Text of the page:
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Tuesday, July 27, 2010

And the worlds longest shortcut is . . .

So I have run into many people that tell me there is a short cut to where I want to go. Usually they know the mileage or even drive me over the trail to make sure I don't get lost (oh god the terror). So when I was told there was a shortcut from Cokeville to Kemmerer I thought, cool, that will be great. I got directions from 3 different people, they all added up to the same path, so I figured that the distance given was pretty accurate too. Hmmmmmmm . . . not really.

I was up early, to be on the road before 8am, allowing myself 10 to 12 hours of travel time for the day, making allowances for opening and closing cattle gates and time taken to walk to rest Delightful, who was making her debut as the saddle horse on this pass. The girls were ready and eager to be off, apparently kinda bored after their long break. I loaded Mystic up and saddled Pei Pei, and headed to the store for some water and ice before hitting the road.

Now the directions were simple, head down the highway, til you reach the Thompson ranch, the second ranch outside of town directly after the hill. Turn and cut through their land to the BLM road that goes through to Kemmerer. When that road Ys go left and follow the main road to the highway on the other side. Simple right. Yeah, sure.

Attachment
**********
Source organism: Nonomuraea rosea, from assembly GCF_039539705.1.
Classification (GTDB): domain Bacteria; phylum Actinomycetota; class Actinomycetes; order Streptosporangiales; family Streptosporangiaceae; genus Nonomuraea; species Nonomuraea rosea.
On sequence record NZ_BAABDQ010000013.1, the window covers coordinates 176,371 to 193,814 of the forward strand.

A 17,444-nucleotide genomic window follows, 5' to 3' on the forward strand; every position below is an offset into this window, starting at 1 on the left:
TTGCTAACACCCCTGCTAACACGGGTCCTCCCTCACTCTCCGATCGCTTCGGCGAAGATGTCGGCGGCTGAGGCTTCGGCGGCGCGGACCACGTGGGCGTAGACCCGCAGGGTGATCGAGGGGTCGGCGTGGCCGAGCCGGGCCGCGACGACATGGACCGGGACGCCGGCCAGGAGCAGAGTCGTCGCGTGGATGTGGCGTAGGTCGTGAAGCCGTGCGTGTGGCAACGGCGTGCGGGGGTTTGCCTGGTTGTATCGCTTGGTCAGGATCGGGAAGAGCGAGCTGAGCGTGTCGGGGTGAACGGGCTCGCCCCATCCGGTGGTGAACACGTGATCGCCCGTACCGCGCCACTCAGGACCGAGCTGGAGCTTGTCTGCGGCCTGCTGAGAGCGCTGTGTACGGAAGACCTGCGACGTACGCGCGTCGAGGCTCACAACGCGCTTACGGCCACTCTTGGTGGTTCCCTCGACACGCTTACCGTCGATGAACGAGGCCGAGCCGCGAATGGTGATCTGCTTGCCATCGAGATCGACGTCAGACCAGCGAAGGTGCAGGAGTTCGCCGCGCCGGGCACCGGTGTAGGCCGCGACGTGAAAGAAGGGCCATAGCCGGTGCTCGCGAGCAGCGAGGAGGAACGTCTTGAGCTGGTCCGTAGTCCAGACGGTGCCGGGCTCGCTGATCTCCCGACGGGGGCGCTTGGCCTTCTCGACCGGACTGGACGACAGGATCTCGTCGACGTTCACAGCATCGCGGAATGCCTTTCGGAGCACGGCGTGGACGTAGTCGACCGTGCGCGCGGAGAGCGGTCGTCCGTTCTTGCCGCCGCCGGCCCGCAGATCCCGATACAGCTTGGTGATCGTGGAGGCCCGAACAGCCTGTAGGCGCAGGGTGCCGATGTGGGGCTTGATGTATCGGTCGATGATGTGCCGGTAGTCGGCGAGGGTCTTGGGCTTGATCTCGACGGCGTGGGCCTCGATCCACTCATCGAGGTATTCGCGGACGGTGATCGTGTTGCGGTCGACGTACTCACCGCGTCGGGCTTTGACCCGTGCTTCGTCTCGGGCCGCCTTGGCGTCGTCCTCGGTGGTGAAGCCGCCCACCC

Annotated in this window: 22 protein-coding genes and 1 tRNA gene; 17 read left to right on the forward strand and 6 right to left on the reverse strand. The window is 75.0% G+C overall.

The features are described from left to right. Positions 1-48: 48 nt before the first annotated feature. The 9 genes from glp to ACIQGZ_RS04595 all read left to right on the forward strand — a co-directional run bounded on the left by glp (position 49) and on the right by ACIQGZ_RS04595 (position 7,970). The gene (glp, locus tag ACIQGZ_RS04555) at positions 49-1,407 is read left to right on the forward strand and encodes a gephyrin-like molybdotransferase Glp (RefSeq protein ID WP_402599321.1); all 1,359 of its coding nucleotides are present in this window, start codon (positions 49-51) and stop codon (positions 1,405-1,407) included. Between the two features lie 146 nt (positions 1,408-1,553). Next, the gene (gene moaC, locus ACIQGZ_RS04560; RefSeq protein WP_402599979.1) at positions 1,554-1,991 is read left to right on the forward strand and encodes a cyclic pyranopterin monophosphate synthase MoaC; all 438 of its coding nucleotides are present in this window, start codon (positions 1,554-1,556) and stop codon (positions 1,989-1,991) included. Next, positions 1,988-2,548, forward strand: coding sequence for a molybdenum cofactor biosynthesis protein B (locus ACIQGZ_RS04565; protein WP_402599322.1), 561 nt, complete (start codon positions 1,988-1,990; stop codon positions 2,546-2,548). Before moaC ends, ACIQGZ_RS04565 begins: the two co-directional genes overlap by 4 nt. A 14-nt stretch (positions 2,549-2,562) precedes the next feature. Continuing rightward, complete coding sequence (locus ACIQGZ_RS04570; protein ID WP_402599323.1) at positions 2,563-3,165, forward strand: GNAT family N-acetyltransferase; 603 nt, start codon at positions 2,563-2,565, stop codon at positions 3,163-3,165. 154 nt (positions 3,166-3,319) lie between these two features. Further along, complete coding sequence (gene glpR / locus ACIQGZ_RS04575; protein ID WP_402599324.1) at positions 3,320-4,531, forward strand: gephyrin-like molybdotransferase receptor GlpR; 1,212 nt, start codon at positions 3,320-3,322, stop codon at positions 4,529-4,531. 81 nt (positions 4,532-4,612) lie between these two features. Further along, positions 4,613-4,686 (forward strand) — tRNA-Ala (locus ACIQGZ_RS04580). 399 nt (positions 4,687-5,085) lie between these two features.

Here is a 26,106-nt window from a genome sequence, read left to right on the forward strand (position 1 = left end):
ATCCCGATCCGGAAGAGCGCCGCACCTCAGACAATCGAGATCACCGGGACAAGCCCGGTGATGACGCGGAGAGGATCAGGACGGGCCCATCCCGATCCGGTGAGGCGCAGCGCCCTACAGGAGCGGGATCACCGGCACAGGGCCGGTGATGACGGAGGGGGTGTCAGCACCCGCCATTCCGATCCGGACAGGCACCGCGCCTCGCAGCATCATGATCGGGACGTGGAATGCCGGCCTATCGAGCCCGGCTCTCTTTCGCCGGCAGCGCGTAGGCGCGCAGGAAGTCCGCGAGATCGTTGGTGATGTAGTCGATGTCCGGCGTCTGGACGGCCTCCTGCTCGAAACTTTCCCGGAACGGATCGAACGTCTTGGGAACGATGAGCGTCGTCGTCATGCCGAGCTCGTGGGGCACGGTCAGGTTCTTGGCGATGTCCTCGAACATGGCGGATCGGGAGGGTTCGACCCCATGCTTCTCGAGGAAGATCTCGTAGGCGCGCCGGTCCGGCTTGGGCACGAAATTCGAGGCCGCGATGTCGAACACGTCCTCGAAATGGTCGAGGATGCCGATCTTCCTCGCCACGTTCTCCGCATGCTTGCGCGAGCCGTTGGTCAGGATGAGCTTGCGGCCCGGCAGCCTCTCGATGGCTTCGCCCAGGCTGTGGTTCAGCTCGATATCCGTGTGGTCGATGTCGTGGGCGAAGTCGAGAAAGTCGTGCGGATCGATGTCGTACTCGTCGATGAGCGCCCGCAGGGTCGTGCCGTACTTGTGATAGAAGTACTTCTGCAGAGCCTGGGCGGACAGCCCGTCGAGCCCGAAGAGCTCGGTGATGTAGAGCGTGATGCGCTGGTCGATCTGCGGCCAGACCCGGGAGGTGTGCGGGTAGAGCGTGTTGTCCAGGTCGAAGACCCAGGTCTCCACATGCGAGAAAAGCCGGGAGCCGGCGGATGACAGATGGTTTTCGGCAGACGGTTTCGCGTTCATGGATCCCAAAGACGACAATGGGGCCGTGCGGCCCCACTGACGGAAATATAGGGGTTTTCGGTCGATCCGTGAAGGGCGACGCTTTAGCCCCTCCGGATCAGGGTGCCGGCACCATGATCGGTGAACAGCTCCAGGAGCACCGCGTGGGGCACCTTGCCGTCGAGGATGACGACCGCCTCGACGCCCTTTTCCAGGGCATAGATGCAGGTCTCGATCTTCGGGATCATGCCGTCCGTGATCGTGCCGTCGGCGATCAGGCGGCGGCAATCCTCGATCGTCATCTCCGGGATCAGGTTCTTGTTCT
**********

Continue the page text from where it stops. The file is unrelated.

Now, the Thompson ranch, is a few miles outside of Cokeville as promised and the girls and I turned in and headed across. We met a few nice people going through that opened some gates for us and I thought, "this was going well" big mistake. I stopped to check Mystics pack load and reposition the saddle pads to make sure they were not bothering her sore, was treated to a runaway cow being chased by a woman, her daughter (on horseback) and a man in the truck and trailer. Gathered up my mares and headed down the road again. After a few more miles I found a nice spot and got up on Delightful for our inaugural ride on this trip. She was perfect, smooth, comfortable to ride, well behaved, surprising. After a few more miles and several cattle gates, gotten off to open and close (Delightful is not quite perfect with the whole mounting and remounting thing) I ran into the BLM guy and verified my path and distance, he saying another 30 miles. Sighing I headed back up the trail, thinking that a 38 miles shortcut was not too bad since the highway was 44miles. We rode up the first hill, and suddenly, a very tired Delightful decided the bugs didn't really bother her, hmmm odd, exhausted horse, no flip out from mosquitoes, interesting. We reached the top, lovely view, and dropped down into the cattle valley, lots of cows, big meadows, smelly cow ponds, across that and once again climbing. At the top of that hill we reached the ridge line that we were supposed to follow into Kemmerer.